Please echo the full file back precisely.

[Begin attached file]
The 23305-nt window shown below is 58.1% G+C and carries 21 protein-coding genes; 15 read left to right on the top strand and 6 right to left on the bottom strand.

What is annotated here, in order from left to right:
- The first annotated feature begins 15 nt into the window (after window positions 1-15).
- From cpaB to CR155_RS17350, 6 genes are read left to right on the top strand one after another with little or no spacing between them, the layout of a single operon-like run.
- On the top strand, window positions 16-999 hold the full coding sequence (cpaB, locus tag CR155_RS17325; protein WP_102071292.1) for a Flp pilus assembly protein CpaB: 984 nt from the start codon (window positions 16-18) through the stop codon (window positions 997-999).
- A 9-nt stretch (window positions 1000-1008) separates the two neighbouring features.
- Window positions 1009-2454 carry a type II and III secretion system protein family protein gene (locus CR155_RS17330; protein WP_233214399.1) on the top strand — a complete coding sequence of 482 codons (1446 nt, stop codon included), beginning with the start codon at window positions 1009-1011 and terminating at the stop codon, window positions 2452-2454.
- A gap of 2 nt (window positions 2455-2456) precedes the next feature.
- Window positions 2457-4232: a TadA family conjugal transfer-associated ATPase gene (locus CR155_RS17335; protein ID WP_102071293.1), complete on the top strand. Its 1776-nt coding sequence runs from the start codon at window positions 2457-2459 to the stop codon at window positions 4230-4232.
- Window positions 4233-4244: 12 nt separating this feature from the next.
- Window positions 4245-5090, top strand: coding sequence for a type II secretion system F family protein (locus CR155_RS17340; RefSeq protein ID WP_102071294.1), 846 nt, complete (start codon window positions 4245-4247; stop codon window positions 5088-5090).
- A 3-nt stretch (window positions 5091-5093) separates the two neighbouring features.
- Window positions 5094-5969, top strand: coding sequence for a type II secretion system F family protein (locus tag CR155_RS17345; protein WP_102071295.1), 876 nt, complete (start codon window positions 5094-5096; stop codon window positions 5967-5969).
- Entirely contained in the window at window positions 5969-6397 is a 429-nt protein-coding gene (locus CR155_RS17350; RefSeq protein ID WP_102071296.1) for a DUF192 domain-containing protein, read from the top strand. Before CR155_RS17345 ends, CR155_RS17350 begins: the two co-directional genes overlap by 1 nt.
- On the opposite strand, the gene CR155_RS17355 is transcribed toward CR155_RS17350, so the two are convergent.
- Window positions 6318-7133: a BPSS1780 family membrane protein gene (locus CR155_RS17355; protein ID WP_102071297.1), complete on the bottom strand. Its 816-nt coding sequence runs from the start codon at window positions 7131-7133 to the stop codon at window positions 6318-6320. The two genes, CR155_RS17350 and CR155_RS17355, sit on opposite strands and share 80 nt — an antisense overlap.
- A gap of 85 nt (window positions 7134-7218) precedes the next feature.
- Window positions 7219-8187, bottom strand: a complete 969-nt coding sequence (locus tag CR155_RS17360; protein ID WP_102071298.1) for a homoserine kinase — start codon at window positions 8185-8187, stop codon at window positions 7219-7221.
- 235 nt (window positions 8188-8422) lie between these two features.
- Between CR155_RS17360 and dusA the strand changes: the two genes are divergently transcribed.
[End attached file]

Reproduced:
The 23305-nt window shown below is 58.1% G+C and carries 21 protein-coding genes; 15 read left to right on the top strand and 6 right to left on the bottom strand.

What is annotated here, in order from left to right:
- The first annotated feature begins 15 nt into the window (after window positions 1-15).
- From cpaB to CR155_RS17350, 6 genes are read left to right on the top strand one after another with little or no spacing between them, the layout of a single operon-like run.
- On the top strand, window positions 16-999 hold the full coding sequence (cpaB, locus tag CR155_RS17325; protein WP_102071292.1) for a Flp pilus assembly protein CpaB: 984 nt from the start codon (window positions 16-18) through the stop codon (window positions 997-999).
- A 9-nt stretch (window positions 1000-1008) separates the two neighbouring features.
- Window positions 1009-2454 carry a type II and III secretion system protein family protein gene (locus CR155_RS17330; protein WP_233214399.1) on the top strand — a complete coding sequence of 482 codons (1446 nt, stop codon included), beginning with the start codon at window positions 1009-1011 and terminating at the stop codon, window positions 2452-2454.
- A gap of 2 nt (window positions 2455-2456) precedes the next feature.
- Window positions 2457-4232: a TadA family conjugal transfer-associated ATPase gene (locus CR155_RS17335; protein ID WP_102071293.1), complete on the top strand. Its 1776-nt coding sequence runs from the start codon at window positions 2457-2459 to the stop codon at window positions 4230-4232.
- Window positions 4233-4244: 12 nt separating this feature from the next.
- Window positions 4245-5090, top strand: coding sequence for a type II secretion system F family protein (locus CR155_RS17340; RefSeq protein ID WP_102071294.1), 846 nt, complete (start codon window positions 4245-4247; stop codon window positions 5088-5090).
- A 3-nt stretch (window positions 5091-5093) separates the two neighbouring features.
- Window positions 5094-5969, top strand: coding sequence for a type II secretion system F family protein (locus tag CR155_RS17345; protein WP_102071295.1), 876 nt, complete (start codon window positions 5094-5096; stop codon window positions 5967-5969).
- Entirely contained in the window at window positions 5969-6397 is a 429-nt protein-coding gene (locus CR155_RS17350; RefSeq protein ID WP_102071296.1) for a DUF192 domain-containing protein, read from the top strand. Before CR155_RS17345 ends, CR155_RS17350 begins: the two co-directional genes overlap by 1 nt.
- On the opposite strand, the gene CR155_RS17355 is transcribed toward CR155_RS17350, so the two are convergent.
- Window positions 6318-7133: a BPSS1780 family membrane protein gene (locus CR155_RS17355; protein ID WP_102071297.1), complete on the bottom strand. Its 816-nt coding sequence runs from the start codon at window positions 7131-7133 to the stop codon at window positions 6318-6320. The two genes, CR155_RS17350 and CR155_RS17355, sit on opposite strands and share 80 nt — an antisense overlap.
- A gap of 85 nt (window positions 7134-7218) precedes the next feature.
- Window positions 7219-8187, bottom strand: a complete 969-nt coding sequence (locus tag CR155_RS17360; protein ID WP_102071298.1) for a homoserine kinase — start codon at window positions 8185-8187, stop codon at window positions 7219-7221.
- 235 nt (window positions 8188-8422) lie between these two features.
- Between CR155_RS17360 and dusA the strand changes: the two genes are divergently transcribed.